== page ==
A Special Ed teacher once remarked to me that "Autistic kids don't have a sense of humor."
I won't get into the ignorance of such a closed and final statement. I know she's wrong. I think every human being has a sense of humor; just what stimulates the sense and how much, is what varies widely from person to person, and mood to mood, and day to day. I believe a sense of humor is developed, like a muscle. I don't think it is there or not there like a missing chromosome.
Unfortunately, I think my son learned most of his sense of humor from Spongebob (and some from his prankster, facetious father; and and maybe a little from his sick psychiatrist!)
His older brother discovered Spongebob while visiting his great-grandmother's house. This is the same great-grandmother who was also the first to introduce my children to handheld video games by buying them each a GameBoy. "In my day", she introduced my brother and I to things my mother didn't generally allow; like comic books, Poptarts, bubble gum, marshmellow fluff, -- soap operas.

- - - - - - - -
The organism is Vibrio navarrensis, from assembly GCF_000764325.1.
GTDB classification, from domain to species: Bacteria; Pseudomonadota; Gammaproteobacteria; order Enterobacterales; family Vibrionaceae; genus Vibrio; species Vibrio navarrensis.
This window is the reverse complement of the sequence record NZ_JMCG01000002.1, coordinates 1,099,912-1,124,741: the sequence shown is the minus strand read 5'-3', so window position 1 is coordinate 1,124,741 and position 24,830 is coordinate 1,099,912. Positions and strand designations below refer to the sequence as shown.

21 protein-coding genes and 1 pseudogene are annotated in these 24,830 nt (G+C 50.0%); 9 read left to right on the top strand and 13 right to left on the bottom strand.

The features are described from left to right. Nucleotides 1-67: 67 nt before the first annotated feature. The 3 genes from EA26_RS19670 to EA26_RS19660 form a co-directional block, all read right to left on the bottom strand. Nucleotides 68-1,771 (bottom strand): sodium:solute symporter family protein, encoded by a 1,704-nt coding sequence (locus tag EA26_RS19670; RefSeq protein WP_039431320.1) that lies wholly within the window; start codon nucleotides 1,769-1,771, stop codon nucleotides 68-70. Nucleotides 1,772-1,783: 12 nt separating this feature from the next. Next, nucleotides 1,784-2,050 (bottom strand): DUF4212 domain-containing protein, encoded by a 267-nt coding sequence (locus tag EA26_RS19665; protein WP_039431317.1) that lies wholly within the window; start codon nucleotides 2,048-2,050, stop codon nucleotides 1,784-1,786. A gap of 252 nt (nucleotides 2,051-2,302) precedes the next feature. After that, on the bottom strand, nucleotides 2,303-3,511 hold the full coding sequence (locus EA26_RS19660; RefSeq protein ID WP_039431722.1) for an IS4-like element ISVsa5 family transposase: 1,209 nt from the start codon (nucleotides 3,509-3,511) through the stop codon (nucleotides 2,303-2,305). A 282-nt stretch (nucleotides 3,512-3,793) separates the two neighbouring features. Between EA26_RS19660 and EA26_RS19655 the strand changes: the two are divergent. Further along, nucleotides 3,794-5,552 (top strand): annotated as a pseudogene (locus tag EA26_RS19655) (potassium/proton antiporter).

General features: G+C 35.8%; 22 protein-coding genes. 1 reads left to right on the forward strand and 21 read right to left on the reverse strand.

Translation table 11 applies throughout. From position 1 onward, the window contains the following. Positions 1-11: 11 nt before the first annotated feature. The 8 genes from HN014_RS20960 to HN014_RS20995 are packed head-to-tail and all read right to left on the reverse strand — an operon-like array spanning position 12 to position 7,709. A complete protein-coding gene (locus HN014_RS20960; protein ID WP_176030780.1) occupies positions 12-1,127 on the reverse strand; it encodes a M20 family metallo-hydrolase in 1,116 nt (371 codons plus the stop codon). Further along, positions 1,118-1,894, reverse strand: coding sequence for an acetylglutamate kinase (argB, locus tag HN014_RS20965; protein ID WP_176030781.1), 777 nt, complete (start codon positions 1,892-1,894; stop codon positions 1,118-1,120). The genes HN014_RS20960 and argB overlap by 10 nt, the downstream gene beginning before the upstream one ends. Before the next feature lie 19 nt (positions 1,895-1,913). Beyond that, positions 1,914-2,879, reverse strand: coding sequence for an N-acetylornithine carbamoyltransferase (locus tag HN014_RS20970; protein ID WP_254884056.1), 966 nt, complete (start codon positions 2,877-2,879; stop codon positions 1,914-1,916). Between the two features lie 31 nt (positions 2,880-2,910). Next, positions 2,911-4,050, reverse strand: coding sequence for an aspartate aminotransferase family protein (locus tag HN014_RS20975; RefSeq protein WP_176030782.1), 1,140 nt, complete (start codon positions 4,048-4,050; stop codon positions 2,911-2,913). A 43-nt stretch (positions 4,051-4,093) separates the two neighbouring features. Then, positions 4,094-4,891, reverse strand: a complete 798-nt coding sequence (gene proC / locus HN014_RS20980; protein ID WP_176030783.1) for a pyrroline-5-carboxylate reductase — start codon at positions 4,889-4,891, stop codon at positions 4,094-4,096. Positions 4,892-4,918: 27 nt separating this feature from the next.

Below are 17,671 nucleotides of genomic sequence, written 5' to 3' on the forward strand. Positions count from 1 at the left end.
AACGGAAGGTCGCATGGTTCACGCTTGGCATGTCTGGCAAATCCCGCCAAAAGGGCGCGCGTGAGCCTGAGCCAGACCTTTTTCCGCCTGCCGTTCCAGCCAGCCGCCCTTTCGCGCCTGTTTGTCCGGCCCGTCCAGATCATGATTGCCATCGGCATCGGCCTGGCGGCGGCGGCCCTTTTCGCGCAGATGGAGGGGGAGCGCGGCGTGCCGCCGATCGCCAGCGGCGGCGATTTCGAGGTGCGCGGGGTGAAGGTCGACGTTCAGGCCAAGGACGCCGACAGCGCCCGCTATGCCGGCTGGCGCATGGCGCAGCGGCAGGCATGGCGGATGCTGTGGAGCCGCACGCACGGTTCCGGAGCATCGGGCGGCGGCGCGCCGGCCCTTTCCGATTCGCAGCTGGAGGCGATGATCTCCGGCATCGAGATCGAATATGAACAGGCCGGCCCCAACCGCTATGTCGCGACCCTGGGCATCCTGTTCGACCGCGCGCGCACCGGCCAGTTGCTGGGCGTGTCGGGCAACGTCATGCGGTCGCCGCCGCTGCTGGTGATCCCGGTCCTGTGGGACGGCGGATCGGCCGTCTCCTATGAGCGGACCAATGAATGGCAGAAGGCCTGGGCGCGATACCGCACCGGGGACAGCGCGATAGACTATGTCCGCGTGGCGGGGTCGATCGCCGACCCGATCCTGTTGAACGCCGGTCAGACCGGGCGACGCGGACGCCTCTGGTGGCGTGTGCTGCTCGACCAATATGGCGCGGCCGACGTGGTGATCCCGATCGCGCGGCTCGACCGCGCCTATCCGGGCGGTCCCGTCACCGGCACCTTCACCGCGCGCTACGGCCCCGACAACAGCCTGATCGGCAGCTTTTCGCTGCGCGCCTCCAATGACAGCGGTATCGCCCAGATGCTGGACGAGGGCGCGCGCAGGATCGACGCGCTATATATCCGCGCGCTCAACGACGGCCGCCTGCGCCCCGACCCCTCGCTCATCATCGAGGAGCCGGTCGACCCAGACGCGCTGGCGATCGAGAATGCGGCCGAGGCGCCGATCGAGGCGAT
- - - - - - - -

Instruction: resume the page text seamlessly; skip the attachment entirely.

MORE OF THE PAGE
My grandmother has since passed away; but alas Spongebob has not.
In the beginning, when we first discovered Spongebob, I thought that the boy had developed an acute paranoia. He would sit directly in front of the TV and glance first over one shoulder and then over the other. His head was swiveling so much that it became a distraction to his older brother, who would then periodically shout, "STOP LOOKING AT ME!"
So being the astute mother that I am, I asked the boy why he was afraid of his brother. He had no answer for such a ridiculous question.
It took me a few weeks (okay maybe months) to realize that he was glancing at his siblings in order to register and gauge their responses to the Spongebob episode they were watching. After months of watching Spongebob (not continuously) and watching his siblings watch Spongebob, Monkeyboy finally started to laugh at some of the inane humor - inane/insane; six of one/half a dozen of the other. He had begun to actively and consciously discern what was laugh-out-loud funny, what was giggle-worthy, and what was just bridging one part to the next.
I told you he's brilliant. Now if I could just get him to give back my spatula...
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